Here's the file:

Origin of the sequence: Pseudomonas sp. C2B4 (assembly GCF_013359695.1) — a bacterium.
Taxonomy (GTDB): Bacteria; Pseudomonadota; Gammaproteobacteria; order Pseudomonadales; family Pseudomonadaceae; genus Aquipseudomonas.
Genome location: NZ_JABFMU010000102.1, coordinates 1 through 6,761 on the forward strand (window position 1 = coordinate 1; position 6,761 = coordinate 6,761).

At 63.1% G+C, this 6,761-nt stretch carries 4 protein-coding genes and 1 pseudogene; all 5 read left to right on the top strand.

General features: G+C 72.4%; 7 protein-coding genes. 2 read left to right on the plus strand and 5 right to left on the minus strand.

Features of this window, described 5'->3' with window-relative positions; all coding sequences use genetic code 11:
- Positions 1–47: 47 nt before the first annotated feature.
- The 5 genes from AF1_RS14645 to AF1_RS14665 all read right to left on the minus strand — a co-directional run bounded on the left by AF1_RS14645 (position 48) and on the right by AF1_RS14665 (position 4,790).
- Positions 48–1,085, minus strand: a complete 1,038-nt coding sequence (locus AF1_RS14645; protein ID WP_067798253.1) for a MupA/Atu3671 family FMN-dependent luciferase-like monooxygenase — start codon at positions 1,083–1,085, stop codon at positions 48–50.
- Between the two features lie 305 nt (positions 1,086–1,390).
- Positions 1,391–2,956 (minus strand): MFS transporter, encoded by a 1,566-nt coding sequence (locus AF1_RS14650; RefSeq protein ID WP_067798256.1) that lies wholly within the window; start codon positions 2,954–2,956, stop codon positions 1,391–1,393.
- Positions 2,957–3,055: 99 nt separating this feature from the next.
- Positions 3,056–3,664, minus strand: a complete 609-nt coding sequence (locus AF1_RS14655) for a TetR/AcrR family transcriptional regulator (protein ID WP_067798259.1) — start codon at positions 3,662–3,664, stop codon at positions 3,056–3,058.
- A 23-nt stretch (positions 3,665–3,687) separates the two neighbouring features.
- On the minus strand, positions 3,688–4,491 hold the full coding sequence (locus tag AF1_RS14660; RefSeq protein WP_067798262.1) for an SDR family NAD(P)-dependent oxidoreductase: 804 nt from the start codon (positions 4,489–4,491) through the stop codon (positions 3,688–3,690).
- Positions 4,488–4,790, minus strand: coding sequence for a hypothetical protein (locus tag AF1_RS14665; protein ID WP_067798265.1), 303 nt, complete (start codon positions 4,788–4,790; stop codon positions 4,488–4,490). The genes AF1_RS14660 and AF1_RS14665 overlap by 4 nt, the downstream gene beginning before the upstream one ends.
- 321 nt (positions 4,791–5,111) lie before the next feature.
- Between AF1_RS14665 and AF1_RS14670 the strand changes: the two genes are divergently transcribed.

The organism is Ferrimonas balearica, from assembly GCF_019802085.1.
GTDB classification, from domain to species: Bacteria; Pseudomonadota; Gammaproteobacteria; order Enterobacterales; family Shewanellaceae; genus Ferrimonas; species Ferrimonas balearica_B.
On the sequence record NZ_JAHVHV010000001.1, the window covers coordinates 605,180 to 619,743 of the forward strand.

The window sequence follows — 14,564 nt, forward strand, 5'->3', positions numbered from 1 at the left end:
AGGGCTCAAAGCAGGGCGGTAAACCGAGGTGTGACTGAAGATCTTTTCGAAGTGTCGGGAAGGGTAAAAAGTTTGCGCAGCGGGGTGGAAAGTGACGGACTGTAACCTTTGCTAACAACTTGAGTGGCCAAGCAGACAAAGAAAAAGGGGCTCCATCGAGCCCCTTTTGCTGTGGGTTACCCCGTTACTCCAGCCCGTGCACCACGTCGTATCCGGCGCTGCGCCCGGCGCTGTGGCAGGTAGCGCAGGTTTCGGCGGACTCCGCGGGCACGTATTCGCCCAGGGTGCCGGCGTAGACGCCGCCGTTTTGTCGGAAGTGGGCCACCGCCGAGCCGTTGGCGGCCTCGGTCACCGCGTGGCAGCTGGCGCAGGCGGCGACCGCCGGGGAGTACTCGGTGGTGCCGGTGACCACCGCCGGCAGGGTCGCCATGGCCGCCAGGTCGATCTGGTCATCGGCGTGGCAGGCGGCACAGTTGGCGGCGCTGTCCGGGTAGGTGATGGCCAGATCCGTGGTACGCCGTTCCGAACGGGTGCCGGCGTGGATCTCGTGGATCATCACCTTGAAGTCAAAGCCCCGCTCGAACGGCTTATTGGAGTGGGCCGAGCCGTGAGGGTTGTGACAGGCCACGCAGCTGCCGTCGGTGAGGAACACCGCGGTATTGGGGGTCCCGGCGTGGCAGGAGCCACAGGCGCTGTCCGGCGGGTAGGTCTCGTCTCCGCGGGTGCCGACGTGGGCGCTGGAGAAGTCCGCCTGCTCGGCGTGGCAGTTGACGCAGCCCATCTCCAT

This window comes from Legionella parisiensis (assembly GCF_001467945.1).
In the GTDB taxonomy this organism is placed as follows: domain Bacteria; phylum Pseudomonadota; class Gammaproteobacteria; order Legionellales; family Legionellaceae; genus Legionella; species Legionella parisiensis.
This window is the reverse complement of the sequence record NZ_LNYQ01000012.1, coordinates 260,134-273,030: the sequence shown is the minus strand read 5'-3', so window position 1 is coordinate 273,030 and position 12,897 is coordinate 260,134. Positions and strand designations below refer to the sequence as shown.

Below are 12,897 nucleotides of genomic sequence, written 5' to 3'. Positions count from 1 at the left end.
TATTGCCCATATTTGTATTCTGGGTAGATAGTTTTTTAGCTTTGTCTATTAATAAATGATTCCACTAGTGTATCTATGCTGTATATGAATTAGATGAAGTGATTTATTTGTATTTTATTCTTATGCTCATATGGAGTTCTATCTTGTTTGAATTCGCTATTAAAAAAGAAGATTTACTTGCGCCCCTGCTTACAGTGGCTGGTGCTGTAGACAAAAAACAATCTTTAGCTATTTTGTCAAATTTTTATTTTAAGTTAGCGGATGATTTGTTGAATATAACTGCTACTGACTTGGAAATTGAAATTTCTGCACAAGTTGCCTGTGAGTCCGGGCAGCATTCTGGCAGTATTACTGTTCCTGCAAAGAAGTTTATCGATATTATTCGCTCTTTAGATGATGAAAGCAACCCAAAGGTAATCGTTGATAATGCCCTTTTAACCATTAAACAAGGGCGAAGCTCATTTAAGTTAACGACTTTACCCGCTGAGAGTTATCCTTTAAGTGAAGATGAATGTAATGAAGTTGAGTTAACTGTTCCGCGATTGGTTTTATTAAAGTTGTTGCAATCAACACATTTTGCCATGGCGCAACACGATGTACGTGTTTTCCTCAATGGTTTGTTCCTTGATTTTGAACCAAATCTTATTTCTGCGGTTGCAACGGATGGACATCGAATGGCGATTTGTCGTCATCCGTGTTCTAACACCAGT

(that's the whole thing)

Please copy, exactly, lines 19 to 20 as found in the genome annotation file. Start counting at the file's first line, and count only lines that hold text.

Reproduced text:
The organism is Ferrimonas balearica, from assembly GCF_019802085.1.
GTDB classification, from domain to species: Bacteria; Pseudomonadota; Gammaproteobacteria; order Enterobacterales; family Shewanellaceae; genus Ferrimonas; species Ferrimonas balearica_B.